Peg Paulson says:

    I agree that this is an important subject but your suggestion for atheists may not be practical. I am an atheist who attends a 12-step program and it’s difficult to imagine meditation while others are reciting a prayer out loud. To be truly inclusive, 12-step programs must move away from Christian and Jewish liturgy and should stive for more inclusive recitations: those that reflect the spirituality found in a connectedness with nature, fellowship and the higher power as each of us understands him/her. Thanks to Malina for the article.

RJ Solomon says:

Malina – thanks for the article – I totally relate – as a double-winner I choose to hold hands in the circle and not say the Lord’s prayer when it is said but instead say the Serenity Prayer to myself or the Sh’ma – I have never experienced the reciting of the Lord’s prayer at an Alanon meeting here in Los Angeles – but one thing that could be done is at a group conscience or business meeting bring up the idea of reciting the Serenity Prayer instead as it is non-denominational and there are some in the group who are not Christian (Jewish, Muslim, atheist) you don’t have to say it’s you but there may be others who feel the same way – I find that usually the majority of the group isn’t even aware that some folks don’t subscribe to their philosophy or religion – it’s just not in their consciousness and usually they appreciate someone else’s point of view- in any case, know that you are not alone in your feelings and thinking and thanks again for the article!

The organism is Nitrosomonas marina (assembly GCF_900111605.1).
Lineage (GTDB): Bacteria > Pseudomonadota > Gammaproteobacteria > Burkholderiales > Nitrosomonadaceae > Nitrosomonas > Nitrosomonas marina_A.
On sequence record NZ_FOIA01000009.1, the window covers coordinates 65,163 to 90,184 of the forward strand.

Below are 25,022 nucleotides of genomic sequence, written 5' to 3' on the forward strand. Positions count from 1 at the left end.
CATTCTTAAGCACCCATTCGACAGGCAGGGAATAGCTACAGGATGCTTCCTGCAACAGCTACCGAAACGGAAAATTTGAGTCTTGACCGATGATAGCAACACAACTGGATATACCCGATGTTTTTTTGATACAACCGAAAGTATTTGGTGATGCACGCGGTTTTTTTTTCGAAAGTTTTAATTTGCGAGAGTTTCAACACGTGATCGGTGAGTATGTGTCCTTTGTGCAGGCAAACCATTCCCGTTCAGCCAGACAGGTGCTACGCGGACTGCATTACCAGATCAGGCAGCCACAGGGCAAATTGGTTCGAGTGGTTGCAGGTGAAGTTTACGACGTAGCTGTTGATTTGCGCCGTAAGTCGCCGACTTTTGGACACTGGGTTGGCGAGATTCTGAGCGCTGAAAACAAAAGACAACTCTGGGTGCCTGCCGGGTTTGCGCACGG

Joanne C says:

Thanks Malina for your perspective. I’ve wondered about this. Even as a Catholic, I have issues saying “Our Father”. I struggle with addressing God as a perfect man/father. I have a hard time believing that one of these exists and that I can trust “him” with my troubles so “he” can fix them. But I keep coming back and I take what I can use and leave the rest.

I lead my first meeting last year and read the 43 personal stories in “How Al-anon Works”. I chose Chpt. 22. The Jewish husband/author wrote of adapting some rabbinical writings from 2,000 years ago: Get yourself a rabbi; acquire a friend; and judge everyone favorably. He then goes on to interpret, in light of his experiences in the program, “these small nuggets of ancient wisdom”. I loved his point of view, his humor, and wisdom. It really resonated with me and my group. Hope you’ll check it out.
Joanne C.,Ohio

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Praying for Serenity

I learned to embrace the prayers we recited at Al-Anon meetings, until I started to feel left out as a Jew